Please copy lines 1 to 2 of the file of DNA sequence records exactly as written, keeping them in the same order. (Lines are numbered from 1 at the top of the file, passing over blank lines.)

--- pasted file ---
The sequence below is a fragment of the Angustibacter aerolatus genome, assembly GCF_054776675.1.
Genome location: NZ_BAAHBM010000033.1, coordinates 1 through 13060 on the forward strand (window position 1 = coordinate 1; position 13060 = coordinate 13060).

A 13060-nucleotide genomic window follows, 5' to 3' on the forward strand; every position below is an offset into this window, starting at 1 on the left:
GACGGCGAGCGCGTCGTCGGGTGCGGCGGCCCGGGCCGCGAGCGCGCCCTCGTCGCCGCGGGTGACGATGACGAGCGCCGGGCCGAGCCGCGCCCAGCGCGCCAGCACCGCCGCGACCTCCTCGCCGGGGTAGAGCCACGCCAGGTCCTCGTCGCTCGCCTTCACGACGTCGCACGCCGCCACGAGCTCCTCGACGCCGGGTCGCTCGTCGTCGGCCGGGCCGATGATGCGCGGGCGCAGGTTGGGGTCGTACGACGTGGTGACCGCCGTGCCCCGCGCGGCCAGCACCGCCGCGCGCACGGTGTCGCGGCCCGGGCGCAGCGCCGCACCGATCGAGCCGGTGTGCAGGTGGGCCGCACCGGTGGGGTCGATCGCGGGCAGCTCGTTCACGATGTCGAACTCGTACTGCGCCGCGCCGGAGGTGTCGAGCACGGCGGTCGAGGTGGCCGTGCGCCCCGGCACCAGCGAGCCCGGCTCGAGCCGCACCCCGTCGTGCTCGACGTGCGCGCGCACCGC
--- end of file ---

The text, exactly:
The sequence below is a fragment of the Angustibacter aerolatus genome, assembly GCF_054776675.1.
Genome location: NZ_BAAHBM010000033.1, coordinates 1 through 13060 on the forward strand (window position 1 = coordinate 1; position 13060 = coordinate 13060).